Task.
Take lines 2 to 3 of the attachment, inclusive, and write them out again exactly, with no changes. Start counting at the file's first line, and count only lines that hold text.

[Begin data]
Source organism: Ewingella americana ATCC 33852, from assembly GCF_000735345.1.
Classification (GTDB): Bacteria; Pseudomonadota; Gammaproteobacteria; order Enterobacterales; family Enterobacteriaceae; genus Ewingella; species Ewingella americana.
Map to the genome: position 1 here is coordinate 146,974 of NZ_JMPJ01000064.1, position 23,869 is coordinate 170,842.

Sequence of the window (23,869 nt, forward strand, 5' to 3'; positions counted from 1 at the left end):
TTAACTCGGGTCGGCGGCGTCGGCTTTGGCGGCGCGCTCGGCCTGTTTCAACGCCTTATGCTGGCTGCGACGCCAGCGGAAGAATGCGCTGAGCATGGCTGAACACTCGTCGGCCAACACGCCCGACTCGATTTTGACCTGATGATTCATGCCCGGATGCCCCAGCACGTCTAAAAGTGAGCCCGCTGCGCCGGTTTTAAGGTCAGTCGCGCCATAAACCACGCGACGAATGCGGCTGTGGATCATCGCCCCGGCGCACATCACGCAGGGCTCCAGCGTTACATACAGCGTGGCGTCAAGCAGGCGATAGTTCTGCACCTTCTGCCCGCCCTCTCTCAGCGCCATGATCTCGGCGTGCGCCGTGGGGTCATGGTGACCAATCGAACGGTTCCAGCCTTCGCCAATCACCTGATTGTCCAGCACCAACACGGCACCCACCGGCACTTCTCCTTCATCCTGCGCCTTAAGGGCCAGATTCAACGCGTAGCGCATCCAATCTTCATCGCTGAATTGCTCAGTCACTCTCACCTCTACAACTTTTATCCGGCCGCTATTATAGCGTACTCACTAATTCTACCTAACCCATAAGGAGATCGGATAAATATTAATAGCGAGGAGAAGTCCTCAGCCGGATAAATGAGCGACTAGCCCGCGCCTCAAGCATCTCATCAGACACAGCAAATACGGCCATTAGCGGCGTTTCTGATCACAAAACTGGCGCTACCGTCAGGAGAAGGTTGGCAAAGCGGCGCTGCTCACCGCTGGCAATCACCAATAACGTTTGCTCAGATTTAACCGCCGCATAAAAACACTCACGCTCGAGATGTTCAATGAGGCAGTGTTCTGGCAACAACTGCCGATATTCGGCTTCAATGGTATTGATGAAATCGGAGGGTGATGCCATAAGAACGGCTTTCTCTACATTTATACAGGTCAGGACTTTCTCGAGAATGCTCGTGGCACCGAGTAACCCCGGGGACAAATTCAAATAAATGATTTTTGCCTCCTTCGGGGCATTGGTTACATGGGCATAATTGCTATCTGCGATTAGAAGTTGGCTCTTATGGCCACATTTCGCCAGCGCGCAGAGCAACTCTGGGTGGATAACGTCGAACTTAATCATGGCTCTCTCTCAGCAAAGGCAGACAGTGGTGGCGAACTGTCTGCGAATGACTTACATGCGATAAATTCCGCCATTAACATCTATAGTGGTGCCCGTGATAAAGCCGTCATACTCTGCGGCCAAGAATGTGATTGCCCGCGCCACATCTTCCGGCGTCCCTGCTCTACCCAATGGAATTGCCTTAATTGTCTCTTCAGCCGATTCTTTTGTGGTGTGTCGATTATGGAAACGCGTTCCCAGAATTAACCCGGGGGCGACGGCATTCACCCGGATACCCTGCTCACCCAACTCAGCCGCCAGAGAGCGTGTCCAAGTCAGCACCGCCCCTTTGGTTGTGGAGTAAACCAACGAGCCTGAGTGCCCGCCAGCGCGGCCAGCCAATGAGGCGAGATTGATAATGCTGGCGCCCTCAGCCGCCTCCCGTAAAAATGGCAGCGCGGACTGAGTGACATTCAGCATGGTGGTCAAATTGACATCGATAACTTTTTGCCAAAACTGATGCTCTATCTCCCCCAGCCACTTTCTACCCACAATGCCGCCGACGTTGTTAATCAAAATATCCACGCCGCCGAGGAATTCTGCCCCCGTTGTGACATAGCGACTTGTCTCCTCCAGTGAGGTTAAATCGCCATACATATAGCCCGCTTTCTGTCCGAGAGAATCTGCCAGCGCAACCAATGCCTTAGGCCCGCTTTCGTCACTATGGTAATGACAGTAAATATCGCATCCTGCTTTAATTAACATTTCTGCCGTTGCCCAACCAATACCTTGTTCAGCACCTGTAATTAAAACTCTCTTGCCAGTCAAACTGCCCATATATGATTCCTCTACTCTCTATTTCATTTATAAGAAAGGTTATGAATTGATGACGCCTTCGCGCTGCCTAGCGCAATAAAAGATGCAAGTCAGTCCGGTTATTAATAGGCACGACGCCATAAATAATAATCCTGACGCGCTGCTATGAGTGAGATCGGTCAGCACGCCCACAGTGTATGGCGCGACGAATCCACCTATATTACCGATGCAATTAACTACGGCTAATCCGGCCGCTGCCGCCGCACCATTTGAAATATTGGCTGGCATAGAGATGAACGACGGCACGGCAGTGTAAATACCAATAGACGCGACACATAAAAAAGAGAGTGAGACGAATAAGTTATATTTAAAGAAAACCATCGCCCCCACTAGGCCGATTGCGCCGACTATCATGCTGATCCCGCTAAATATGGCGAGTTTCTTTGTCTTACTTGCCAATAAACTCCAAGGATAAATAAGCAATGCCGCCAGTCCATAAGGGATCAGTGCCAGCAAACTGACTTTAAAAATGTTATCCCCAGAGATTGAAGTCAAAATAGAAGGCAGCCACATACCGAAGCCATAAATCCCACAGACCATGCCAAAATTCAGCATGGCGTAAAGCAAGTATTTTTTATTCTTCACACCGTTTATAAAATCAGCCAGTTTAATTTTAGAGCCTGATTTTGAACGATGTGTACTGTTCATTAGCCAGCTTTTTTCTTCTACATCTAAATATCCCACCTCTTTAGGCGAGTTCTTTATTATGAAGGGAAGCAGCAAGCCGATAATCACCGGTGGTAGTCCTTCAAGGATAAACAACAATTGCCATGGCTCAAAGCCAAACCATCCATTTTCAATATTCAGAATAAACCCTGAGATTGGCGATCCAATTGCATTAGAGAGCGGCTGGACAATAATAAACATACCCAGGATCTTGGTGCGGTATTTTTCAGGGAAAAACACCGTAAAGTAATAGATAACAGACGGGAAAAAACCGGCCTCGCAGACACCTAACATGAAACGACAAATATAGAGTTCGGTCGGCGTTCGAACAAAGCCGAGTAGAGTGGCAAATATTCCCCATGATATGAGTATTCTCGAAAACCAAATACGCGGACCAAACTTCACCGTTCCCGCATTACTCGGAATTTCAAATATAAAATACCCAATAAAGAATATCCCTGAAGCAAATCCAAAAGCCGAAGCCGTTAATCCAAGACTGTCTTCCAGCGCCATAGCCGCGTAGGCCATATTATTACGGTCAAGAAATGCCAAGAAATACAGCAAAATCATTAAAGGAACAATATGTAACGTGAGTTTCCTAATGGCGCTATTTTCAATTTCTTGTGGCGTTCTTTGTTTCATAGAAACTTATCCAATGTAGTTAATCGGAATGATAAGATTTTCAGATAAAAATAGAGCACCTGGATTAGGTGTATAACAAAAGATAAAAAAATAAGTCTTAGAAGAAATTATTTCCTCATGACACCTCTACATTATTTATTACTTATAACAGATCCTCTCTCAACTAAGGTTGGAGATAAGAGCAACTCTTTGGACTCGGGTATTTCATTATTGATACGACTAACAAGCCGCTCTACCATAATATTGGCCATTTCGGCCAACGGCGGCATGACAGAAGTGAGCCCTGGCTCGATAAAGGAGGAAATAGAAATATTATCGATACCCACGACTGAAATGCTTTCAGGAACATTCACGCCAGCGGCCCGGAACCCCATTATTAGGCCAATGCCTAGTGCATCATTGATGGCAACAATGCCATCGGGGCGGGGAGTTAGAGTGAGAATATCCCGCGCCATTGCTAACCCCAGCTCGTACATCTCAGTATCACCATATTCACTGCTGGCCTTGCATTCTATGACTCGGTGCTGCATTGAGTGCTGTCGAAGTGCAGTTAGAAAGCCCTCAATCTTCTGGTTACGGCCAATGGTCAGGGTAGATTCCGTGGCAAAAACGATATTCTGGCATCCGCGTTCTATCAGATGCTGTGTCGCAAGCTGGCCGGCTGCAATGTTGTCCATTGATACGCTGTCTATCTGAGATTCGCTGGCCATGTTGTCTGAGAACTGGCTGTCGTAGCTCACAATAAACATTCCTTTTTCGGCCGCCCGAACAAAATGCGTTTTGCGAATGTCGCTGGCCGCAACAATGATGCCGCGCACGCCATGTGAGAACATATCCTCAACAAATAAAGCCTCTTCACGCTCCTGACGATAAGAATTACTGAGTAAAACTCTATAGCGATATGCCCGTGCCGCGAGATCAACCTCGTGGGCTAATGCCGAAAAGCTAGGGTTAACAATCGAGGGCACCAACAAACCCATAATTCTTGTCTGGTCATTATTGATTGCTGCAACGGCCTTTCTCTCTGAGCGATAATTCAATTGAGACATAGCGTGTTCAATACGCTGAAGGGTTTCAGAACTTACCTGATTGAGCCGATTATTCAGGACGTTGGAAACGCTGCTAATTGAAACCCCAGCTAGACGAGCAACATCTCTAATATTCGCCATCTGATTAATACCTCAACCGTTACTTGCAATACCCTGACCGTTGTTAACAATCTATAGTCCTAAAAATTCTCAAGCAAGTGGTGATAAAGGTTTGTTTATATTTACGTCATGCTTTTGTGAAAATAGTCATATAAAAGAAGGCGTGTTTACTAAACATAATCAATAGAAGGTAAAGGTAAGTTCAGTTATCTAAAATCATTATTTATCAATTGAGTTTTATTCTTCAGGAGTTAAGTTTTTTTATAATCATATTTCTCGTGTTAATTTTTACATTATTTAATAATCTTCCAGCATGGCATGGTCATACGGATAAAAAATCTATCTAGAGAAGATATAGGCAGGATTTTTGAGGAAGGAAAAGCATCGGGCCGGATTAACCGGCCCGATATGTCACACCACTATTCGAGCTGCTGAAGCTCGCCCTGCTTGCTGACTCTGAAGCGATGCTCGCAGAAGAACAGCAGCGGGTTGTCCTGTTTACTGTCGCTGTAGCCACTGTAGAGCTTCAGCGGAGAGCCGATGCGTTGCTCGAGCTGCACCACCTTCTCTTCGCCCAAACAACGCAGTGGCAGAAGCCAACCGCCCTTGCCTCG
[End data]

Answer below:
Classification (GTDB): Bacteria; Pseudomonadota; Gammaproteobacteria; order Enterobacterales; family Enterobacteriaceae; genus Ewingella; species Ewingella americana.
Map to the genome: position 1 here is coordinate 146,974 of NZ_JMPJ01000064.1, position 23,869 is coordinate 170,842.